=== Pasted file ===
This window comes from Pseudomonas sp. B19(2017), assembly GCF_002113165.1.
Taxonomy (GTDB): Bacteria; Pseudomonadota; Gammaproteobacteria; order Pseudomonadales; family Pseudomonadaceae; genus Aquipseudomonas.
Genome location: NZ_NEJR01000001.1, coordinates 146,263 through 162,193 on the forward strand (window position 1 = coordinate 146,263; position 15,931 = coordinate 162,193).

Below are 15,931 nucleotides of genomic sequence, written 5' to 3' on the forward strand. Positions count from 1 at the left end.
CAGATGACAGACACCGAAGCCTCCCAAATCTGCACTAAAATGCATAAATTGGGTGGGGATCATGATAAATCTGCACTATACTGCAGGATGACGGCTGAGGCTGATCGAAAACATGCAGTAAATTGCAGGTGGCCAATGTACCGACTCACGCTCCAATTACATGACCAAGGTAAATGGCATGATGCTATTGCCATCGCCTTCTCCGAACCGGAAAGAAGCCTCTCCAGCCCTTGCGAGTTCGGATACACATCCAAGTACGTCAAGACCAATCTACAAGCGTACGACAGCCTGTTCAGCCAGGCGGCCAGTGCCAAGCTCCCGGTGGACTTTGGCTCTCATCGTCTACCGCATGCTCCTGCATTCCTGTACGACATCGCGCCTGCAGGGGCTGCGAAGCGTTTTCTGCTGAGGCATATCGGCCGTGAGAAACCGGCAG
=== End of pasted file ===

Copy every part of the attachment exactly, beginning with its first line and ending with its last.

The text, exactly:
This window comes from Pseudomonas sp. B19(2017), assembly GCF_002113165.1.
Taxonomy (GTDB): Bacteria; Pseudomonadota; Gammaproteobacteria; order Pseudomonadales; family Pseudomonadaceae; genus Aquipseudomonas.
Genome location: NZ_NEJR01000001.1, coordinates 146,263 through 162,193 on the forward strand (window position 1 = coordinate 146,263; position 15,931 = coordinate 162,193).

Below are 15,931 nucleotides of genomic sequence, written 5' to 3' on the forward strand. Positions count from 1 at the left end.
CAGATGACAGACACCGAAGCCTCCCAAATCTGCACTAAAATGCATAAATTGGGTGGGGATCATGATAAATCTGCACTATACTGCAGGATGACGGCTGAGGCTGATCGAAAACATGCAGTAAATTGCAGGTGGCCAATGTACCGACTCACGCTCCAATTACATGACCAAGGTAAATGGCATGATGCTATTGCCATCGCCTTCTCCGAACCGGAAAGAAGCCTCTCCAGCCCTTGCGAGTTCGGATACACATCCAAGTACGTCAAGACCAATCTACAAGCGTACGACAGCCTGTTCAGCCAGGCGGCCAGTGCCAAGCTCCCGGTGGACTTTGGCTCTCATCGTCTACCGCATGCTCCTGCATTCCTGTACGACATCGCGCCTGCAGGGGCTGCGAAGCGTTTTCTGCTGAGGCATATCGGCCGTGAGAAACCGGCAG